You can get a self-directed IRA account for free at most online brokerages, and you can pick any mutual fund you want. (You are not limited to your employer’s menu.)

But that’s not all. You can invest in any individual publicly traded stock you want, too. So, if you think Warren Buffett’s Berkshire can earn you more than that S&P 500 index fund (and it has for decades), you have the option to invest that way.

With your own self-directed IRA, then, you can significantly increase your earnings over those inactive 401(k) funds from previous jobs. Which brings up the next question:

Roth or regular IRA?

This decision is mostly driven by tax rates:

  • With a regular IRA you pay tax in retirement on what you draw.
  • With a Roth IRA you pay taxes now on what you put away.

(In both cases, the appreciation and income accumulate tax-free.)

As an example, if you’re really raking it in now and plan a fairly low-budget retirement, then a regular IRA makes more sense, because the deduction happens at a high tax rate, but the monthly draw will be taxed at a lower rate. On the other hand, if you’re scraping by now (and pay a low tax rate), you have nothing to lose by picking a Roth IRA. If you strike it rich, your income from that will be tax-free; and if it’s as middling as you make now, you haven’t lost much. (Editor’s note: Roth IRAs have income limits, so check with the IRS to be sure you’re eligible to contribute.)

Because the critical variable is your tax rate, now and in the unknowable future, it’s worth the money to pay an adviser to look at the variables of your personal situation and get some informed and professional advice.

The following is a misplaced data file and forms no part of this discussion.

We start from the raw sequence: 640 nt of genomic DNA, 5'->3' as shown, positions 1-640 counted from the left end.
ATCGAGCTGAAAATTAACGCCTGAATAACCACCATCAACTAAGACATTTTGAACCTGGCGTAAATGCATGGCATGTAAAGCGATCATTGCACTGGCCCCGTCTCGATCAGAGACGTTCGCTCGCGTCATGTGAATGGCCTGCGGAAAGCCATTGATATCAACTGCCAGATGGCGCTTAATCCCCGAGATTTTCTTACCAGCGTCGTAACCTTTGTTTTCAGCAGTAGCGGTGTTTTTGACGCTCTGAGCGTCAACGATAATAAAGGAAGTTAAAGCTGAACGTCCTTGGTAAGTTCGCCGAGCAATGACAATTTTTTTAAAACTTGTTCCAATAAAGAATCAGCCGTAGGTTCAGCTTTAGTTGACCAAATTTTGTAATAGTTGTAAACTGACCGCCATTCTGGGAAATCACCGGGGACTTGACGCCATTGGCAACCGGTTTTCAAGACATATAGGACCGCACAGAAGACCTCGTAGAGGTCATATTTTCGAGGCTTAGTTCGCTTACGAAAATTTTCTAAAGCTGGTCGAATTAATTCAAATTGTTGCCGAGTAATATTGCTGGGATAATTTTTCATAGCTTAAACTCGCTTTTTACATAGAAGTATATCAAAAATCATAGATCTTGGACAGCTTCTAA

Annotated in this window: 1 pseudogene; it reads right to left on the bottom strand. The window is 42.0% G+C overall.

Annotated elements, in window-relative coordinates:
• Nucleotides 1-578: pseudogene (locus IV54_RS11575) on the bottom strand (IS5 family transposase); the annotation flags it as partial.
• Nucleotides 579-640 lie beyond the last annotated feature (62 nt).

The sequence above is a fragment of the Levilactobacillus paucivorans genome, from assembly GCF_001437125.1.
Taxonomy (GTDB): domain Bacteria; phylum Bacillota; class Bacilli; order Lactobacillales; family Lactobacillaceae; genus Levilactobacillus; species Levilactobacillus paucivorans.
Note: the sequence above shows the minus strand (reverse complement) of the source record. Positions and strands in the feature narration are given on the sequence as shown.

General questions

What about diversification? Someone asked me if he should leave his multiple 401(k) plans in place to diversify away his risk.

In a word, no. There are many ways to diversify within a single IRA. What is more diversified than an S&P 500 index fund, for example? So you can have all your money in one place, easy to manage, while your investments are highly diversified.

What about real estate? Good question. Rental property doesn’t grow tax-free like an IRA or 401(k) fund, but it has the potential to be more lucrative. However, it’s not nearly as passive an investment. You have to get tenants, keep up with maintenance, and deal with late payers and those who destroy the property. It does have the advantage, though, of probably being much more inflation-proof than paper investments.

Retirement (however you view or define it) is as profound a life change as leaving home, marrying, or having kids. And it has as many opportunities to screw it up. Fortunately, though, you have more notice and more time to prepare.

The trick is to make use of that time. What are you doing?


Next Page »

See Archives